What should happen to a prosecutor who makes such a serious mistake that a conviction is thrown out? What if that mistake was made in a case as serious as murder or sexual assault, potentially leaving the possibly-guilty defendant to walk free? One would think that prosecutors would face serious repercussions for such weighty mistakes. However, one would be wrong.
A new report from the ACLU reveals that assistant prosecutors accused of multiple violations over the years never faced discipline from the ethics board or the state Attorney General’s Office.
“It’s a subject for training, not for discipline,” said Camden County Prosecutor, about the errors that have cost numerous cases statewide.
The study revealed that out of 570 cases studied between 2005 and 2011, there were 229 prosecutorial errors committed. Fifty-three of those cases resulted in overturned guilty verdicts. Another 17 were overturned without determining error. In 267 cases, allegations of prosecutorial error were determined to be unfounded and the convictions were upheld.
Most of these errors were one-time events, where the assistant prosecutor made a mistake once and never again. But 30 of the 343 prosecutors in the report committed multiple errors.
Alex Shalom, an attorney with the ACLU and co-author of the report said, “the lesson to be learned on a statewide level is that prosecutors do a great job, but there aren’t good systems in place to ensure that.”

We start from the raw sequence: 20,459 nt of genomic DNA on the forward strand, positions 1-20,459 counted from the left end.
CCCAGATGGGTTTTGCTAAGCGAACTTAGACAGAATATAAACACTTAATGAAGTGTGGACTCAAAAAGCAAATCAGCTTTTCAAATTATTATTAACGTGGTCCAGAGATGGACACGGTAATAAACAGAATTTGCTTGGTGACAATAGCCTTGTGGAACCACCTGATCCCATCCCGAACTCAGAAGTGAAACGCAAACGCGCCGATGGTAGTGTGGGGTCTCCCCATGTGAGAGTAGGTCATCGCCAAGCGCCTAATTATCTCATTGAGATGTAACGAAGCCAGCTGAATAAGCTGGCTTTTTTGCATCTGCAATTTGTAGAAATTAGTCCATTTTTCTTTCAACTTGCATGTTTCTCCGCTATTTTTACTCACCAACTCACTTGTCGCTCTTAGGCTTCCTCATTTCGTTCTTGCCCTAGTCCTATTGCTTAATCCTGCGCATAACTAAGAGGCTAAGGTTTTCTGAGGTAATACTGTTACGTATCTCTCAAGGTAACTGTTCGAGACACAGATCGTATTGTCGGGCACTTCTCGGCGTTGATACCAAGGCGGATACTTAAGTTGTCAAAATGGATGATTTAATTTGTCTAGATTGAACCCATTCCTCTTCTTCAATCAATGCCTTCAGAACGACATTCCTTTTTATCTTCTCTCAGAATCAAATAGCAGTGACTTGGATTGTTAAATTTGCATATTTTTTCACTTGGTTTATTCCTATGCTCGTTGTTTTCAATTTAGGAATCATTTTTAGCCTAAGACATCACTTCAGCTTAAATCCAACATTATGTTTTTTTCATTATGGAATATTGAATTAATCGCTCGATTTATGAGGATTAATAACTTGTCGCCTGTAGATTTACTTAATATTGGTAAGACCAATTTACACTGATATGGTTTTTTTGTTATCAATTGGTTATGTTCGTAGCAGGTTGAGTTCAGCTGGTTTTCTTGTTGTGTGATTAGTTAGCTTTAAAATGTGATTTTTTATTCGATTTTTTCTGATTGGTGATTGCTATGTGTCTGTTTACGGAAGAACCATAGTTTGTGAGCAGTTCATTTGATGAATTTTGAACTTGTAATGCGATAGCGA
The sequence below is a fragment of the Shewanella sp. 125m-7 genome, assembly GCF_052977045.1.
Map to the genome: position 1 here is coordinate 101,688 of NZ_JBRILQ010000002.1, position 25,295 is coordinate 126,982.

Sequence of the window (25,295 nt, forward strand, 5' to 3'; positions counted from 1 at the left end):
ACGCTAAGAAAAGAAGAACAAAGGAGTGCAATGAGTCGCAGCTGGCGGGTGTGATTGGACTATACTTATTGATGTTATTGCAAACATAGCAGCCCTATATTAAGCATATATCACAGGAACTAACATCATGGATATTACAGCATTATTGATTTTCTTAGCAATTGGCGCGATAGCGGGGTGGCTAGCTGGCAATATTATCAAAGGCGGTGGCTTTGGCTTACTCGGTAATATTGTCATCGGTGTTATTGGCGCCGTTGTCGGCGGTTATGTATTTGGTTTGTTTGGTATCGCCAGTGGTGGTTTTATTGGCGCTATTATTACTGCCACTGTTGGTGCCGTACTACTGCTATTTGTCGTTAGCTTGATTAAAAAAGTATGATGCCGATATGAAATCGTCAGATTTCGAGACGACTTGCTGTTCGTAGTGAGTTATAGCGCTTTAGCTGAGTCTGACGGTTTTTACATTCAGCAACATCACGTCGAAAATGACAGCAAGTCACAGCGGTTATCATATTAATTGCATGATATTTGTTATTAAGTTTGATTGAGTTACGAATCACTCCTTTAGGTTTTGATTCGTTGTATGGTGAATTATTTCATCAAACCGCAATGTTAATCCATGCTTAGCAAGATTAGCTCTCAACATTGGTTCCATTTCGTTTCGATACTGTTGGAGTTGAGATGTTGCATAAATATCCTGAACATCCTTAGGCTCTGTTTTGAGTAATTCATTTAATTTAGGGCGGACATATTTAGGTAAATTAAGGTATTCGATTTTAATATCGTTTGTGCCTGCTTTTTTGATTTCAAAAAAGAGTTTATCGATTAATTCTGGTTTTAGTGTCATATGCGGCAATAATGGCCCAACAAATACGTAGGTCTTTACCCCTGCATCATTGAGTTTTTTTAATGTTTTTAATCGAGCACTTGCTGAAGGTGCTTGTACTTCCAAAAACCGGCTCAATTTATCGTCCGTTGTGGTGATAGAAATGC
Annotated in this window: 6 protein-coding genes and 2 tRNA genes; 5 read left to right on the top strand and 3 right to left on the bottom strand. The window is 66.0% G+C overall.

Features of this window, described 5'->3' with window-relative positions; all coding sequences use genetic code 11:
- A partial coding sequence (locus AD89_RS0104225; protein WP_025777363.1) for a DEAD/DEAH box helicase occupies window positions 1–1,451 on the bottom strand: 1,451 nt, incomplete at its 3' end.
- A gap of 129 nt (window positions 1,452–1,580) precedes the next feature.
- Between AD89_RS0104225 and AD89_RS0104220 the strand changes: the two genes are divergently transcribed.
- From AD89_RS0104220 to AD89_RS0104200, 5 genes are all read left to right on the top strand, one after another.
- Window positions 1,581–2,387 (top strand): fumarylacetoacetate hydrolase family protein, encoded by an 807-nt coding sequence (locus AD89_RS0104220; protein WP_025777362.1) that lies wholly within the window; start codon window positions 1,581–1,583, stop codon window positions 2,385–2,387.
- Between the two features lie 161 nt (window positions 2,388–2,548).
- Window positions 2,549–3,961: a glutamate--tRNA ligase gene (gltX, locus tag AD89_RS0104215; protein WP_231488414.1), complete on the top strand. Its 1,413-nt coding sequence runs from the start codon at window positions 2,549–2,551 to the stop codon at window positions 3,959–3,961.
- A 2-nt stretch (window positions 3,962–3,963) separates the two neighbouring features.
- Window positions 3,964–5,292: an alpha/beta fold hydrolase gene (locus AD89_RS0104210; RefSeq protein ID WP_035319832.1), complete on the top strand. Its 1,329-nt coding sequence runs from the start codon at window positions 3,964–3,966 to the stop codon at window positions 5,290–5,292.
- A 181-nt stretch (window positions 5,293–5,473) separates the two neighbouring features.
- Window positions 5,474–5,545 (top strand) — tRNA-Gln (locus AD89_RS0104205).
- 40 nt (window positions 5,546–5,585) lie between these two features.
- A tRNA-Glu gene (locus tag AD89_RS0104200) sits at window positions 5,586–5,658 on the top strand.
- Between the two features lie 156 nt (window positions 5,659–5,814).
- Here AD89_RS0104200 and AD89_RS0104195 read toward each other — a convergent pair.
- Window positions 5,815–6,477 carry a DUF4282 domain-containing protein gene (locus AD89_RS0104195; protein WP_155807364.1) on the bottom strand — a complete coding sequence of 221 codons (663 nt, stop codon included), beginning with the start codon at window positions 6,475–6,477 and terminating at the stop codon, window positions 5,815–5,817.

While most prosecutorial mistakes are just that—accidental mistakes, safeguards must be in place to protect the people before a mistake happens, to prevent miscarriages of justice.
In Essex County, where the highest criminal caseload is maintained, there were 13 errors resulting in conviction reversals. This accounted for about 24 percent of the states total. Acting Essex County Prosecutor Carolyn Murray says this is likely due to the heavy caseload and the types of cases her county handles—more likely to be of a violent nature, like assaults.
“We’re talking about hundreds of trials and a handful of cases that are problematic,” she said. Murray added, “we expect our prosecutors to conduct themselves in accordance with the case law and to certainly not commit harmful error deliberately.”
While the ACLU doesn’t accuse anyone of deliberate mistakes and deliberate prosecutorial mistakes are likely pretty rare, safeguards should be in place to hold repeat-offenders accountable through ethical sanctions.
While defendants can depend on the appeal system to hopefully help them in cases where a prosecutor makes an error leading to their conviction, to have to wait for this system is a travesty.
When you are accused of a crime, you need someone on your side looking out for your best interests at every juncture. Contact my offices today to discuss your case and how I might be able to help.